We did not start the fire, and there isn't anything that we can do to make it better. If we do everything right and we are very lucky, we can only keep it from getting worse.

Terrorists like to kill first responders. They have a reason to. If we aren't there, everyone dies, every time.
Larry Lasich said:
I'd like to see a breakdown on how meny times we go into marginal conditions for a search/rescue that result in people being removed that were still alive 1 month later and how meny resulted in dead or injured firefighters. I have a gut feel that, like ignition sources and exposures, we bring victims to the incident.

We did not start the fire, and there isn't anything that we can do to make it better. If we do everything right and we are very lucky, we can only keep it from getting worse.

Terrorists like to kill first responders. They have a reason to. If we aren't there, everyone dies, every time.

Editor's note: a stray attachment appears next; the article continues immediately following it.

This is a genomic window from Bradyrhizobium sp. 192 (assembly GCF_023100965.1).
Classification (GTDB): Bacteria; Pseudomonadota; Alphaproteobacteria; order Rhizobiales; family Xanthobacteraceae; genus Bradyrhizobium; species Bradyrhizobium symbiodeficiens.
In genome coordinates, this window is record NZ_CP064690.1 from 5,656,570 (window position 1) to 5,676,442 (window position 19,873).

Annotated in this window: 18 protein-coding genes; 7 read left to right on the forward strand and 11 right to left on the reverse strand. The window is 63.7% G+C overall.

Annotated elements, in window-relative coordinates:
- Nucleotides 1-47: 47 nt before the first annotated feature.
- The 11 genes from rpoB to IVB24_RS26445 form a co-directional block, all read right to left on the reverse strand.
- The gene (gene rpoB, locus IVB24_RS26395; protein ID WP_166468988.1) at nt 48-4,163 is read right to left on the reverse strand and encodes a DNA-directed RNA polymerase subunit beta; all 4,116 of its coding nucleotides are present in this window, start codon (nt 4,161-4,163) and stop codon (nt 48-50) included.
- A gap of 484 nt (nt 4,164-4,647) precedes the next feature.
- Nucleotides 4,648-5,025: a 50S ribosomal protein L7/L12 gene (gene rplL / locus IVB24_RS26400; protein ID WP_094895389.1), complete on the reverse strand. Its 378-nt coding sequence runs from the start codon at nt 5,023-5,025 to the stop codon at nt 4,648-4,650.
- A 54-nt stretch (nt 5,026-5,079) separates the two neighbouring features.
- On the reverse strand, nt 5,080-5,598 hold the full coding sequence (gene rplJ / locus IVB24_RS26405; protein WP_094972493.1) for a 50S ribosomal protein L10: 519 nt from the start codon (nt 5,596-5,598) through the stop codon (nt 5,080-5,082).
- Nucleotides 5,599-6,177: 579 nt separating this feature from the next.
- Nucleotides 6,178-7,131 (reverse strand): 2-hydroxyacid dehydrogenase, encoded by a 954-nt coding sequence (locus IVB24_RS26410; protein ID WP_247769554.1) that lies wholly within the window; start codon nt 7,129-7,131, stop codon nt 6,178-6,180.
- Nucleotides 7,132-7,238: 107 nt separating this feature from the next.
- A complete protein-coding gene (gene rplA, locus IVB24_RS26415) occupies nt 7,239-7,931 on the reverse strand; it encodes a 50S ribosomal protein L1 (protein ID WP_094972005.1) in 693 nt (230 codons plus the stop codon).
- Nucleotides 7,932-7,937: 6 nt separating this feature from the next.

Larry, one must also ask, how often a marginal attack or aggressive search reveals unexpected occupants? While we struggle to reduce all LODDs how many of us die as a result of over aggressive tactics for the situation vs. numerous other factors? I think we can all agree that a measured risk assessment is called for in every incident regardless of victims, construction and fire. Fires are extremely dynamic events that we cannot know all the variables to before we act.

On the terrorist thing? How many of our brothers or sisters have been injured or killed in an attack directly targeting them? It's more hype. We have to do our jobs and stop worrying about the things that don't factor in much and focus on the key issues like Physical Fitness and driving safer.
What I was saying is, save your people and they will save others. Kill them and no one gets saved.